Woke to a lovely sunny day. The view of the sea from my hotel room, and Aquaba beyond it, was beautiful. A fun, chilled, seaside atmosphere hung in the air. I strolled down the Corniche and to the public beach, where locals were playing or relaxing, depending on age. Went to Wadi Rum Desert Safari tours, on the recommendation of a lone travelling German girl who had booked through them to go to Wadi Rum and camp. I booked the same tour for the next day, for a whopping 85JD. Did very little else. Ate lunch in a pizza place and had my customary wander for a few hours. Aquaba is an attractive city, surrounded by hills. People from all over the place come here, to find work or to find fun (judging by the number of Chinese massage parlours). Lots of Chinese, some Bangladeshi (mainly waiters), plenty of moneyed Russians, Palestinians, Iraqis…from all walks of life. On the surface, they blend in well.
I wandered to the old castle by the huge flag that wasn’t flying today for some reason. This was a pleasant area. I was absolutely exhausted, a perma-jet-lag feeling I attribute to my recent irregular sleeping patterns. Slept as the sun set, and in the evening I went out to find some bars. I also found the Aquaba Speed Test Trials (or at least the place where it was going to take place in the morning), where racers in souped-up ‘drifter’ cars would battle it out the next day on a street circuit that was now being cordoned off by police, with loads of locals helping out stacking tires used as the route. An air of masculinity and a taste of testosterone was in the air, more than usual. Men everywhere, tuning up engines, accelerating aggressively, remonstrating with each other. I sucked back a sheesha pipe as I watched the parade of cars, men with slicked-back hair and designer stubble, women out of the picture.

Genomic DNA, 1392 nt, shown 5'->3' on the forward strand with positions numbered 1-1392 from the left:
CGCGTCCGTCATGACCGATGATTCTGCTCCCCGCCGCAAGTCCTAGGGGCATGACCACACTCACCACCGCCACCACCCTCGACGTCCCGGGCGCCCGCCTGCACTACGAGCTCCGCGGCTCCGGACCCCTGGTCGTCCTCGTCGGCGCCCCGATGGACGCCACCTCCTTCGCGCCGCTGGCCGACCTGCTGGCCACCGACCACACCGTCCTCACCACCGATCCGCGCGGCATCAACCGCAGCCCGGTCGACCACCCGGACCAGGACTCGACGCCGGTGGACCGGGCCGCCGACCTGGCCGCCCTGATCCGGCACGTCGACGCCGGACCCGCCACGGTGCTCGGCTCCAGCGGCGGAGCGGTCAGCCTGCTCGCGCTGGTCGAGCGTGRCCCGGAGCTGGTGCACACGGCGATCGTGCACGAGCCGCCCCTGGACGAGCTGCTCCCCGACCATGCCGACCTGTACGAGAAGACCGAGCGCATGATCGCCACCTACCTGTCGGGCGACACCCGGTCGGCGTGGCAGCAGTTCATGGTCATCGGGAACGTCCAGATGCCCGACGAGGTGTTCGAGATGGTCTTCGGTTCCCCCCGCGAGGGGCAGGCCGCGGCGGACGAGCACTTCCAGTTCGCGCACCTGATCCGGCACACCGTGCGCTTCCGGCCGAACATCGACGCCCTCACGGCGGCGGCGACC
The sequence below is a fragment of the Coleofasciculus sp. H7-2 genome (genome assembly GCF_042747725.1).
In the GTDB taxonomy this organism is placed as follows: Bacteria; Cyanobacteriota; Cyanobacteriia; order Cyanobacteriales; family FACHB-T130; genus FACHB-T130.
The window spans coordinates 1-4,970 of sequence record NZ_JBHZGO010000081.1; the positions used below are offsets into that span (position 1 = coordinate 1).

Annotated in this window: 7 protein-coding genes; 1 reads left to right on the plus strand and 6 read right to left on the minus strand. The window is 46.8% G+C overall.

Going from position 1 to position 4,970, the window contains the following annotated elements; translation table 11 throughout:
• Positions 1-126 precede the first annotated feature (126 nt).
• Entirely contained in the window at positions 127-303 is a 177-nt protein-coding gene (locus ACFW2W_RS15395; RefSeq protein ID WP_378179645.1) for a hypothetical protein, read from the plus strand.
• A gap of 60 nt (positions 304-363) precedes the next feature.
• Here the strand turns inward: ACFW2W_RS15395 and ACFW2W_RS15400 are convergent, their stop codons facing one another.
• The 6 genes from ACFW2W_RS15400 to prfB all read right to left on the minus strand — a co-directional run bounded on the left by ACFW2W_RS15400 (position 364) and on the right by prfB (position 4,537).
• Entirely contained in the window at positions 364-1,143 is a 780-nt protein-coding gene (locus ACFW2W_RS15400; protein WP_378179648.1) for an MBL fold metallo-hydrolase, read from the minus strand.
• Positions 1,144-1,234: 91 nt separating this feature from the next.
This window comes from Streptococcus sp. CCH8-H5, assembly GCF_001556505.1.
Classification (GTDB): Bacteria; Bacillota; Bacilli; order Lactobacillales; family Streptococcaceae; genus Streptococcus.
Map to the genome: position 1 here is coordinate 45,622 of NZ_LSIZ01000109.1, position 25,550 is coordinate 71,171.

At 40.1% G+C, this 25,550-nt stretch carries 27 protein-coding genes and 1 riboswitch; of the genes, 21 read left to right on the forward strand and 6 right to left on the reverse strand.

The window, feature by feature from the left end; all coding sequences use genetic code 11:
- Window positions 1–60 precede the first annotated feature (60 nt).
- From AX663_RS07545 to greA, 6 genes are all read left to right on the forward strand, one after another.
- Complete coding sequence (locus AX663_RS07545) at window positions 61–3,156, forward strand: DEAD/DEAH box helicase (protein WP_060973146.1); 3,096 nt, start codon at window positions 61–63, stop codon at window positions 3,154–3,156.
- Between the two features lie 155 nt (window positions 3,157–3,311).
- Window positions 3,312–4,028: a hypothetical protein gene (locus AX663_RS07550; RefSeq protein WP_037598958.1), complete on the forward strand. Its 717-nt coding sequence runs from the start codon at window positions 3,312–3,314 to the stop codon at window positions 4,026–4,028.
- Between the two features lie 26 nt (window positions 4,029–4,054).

Had dinner at La Formasa Chinese restaurant, staffed (as most restaurants and bars in Aquaba are) by Filipinos. Had sweet and sour prawns, washed down with 2 pints of Amstel. I was in The Gateway, so I went to a couple of bars around. In one, the most ‘happening’ bar in Aquaba, a legion of drunk of squaddies on a 10-week training exercise in Jordan were creating the party. “Where ya from?” asked one. When I replied, he said: “I’m from the Valleys.” It took me a few moments to realize he meant Wales. I felt out of touch with my British contemporaries.
I enjoyed myself chatting with these lads – the salt of the earth, thoroughly British, doing what all British squaddies do on r+r. I also felt sorry for them, stationed out here, dancing with each other, not a woman in sight. But they were making the best of it, as the British do. I got chatting to another lad, who had just handed his notice in. He’d had enough of the army. He’d been to Germany, Nigeria, Middle East. He was 22 and wanted to be a civvy. He’d done his time, served his country, good lad.
I left them to it and went to East 36° Bar, where a more elegant crowd were gathered, although one older man was elegantly wasted, taking his shirt off and really cutting loose. Again, 90% of people were men. Everyone at the bar looked like a brooding male model. Good-looking people, Jordanians. 2 beautiful Jordanian women were dancing too, watched carefully by their male chaperone. Nobody was going to approach them tonight. Was time to leave, as I had a date with the bedouin the next day.